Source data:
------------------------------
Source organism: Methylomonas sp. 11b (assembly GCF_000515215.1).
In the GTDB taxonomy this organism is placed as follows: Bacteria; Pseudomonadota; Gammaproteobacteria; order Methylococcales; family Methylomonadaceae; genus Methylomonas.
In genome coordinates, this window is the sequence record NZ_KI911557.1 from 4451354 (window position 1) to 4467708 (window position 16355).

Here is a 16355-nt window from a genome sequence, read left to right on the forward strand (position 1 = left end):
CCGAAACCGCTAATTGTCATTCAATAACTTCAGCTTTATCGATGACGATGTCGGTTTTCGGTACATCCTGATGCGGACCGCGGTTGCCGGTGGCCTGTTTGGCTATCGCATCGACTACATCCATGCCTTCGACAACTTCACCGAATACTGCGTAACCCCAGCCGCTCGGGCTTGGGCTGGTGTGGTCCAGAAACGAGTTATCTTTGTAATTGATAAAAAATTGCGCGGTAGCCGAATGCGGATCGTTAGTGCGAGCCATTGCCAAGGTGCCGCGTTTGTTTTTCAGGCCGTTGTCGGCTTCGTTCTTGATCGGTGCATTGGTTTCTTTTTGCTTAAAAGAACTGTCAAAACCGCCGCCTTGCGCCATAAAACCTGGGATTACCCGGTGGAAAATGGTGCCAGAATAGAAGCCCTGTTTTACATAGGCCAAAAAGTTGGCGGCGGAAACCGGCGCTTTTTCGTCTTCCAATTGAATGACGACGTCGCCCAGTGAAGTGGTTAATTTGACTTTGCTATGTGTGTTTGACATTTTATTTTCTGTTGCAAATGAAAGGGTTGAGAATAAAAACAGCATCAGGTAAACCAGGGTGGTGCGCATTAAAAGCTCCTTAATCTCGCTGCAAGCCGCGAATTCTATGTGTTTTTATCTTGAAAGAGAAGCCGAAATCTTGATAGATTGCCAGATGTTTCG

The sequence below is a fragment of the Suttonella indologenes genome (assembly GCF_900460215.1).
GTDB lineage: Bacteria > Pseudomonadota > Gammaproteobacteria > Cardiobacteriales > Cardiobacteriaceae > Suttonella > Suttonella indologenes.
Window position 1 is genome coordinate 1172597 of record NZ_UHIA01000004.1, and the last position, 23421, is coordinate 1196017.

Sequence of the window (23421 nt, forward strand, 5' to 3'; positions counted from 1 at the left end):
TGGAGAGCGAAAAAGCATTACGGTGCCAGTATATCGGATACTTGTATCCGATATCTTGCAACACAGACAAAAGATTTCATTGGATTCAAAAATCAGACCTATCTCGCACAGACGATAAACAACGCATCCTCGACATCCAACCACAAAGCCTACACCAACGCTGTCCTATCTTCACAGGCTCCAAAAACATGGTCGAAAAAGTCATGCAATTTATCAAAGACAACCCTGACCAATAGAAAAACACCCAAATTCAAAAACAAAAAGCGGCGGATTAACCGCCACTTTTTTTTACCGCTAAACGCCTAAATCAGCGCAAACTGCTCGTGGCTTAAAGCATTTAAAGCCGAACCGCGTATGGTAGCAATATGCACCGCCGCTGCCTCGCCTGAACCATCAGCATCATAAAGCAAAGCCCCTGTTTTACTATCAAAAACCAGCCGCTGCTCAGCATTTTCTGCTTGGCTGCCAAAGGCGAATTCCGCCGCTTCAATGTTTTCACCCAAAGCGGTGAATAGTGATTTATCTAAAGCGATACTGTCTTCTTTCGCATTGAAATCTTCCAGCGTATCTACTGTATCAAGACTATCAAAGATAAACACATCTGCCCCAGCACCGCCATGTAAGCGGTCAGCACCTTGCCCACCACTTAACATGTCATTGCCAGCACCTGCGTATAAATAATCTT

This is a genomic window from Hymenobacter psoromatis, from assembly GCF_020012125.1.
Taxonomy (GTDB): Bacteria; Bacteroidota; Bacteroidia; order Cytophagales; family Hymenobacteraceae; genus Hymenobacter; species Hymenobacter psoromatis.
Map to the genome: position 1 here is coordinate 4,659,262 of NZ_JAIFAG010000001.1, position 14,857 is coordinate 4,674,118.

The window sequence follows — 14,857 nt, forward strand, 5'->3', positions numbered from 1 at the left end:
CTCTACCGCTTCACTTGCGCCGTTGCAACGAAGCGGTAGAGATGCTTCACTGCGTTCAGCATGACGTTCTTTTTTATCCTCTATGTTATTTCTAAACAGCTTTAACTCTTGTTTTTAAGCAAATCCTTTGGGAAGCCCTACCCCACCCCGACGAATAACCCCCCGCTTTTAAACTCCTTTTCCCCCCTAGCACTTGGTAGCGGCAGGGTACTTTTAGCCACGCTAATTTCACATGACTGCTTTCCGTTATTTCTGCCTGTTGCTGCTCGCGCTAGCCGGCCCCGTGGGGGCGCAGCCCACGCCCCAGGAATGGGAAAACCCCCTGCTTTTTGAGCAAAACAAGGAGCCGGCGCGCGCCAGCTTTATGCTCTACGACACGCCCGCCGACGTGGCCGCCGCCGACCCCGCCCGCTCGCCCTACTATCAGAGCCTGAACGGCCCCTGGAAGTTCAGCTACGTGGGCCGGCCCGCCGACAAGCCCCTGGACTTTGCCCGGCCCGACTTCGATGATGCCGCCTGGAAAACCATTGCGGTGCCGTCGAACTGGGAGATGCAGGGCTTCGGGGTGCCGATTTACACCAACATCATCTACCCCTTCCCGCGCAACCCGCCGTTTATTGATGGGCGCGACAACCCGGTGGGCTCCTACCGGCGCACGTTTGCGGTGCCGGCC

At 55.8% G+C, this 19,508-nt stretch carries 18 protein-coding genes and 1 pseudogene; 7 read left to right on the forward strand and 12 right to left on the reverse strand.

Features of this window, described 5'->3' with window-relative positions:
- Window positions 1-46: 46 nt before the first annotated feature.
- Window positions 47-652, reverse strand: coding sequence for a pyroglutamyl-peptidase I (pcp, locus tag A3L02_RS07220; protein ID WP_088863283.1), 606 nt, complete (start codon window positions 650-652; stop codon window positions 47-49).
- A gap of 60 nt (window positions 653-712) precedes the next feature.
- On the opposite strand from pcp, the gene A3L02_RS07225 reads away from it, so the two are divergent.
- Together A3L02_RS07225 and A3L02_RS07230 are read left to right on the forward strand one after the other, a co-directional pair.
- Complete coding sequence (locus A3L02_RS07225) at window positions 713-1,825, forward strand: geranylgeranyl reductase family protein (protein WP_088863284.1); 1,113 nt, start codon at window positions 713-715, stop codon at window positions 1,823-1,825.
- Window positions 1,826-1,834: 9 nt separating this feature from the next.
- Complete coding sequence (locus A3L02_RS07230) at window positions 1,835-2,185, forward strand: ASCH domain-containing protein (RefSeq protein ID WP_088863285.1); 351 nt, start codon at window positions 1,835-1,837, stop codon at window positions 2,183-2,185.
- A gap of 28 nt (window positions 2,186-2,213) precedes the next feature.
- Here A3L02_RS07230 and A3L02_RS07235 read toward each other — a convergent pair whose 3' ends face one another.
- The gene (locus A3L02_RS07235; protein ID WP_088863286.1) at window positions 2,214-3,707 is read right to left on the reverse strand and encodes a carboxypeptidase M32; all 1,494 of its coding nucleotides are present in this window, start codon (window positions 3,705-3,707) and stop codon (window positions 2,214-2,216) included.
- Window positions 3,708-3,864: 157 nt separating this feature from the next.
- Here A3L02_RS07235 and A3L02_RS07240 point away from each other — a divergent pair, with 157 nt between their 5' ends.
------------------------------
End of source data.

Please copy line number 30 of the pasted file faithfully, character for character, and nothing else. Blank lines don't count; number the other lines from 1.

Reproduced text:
- Here A3L02_RS07235 and A3L02_RS07240 point away from each other — a divergent pair, with 157 nt between their 5' ends.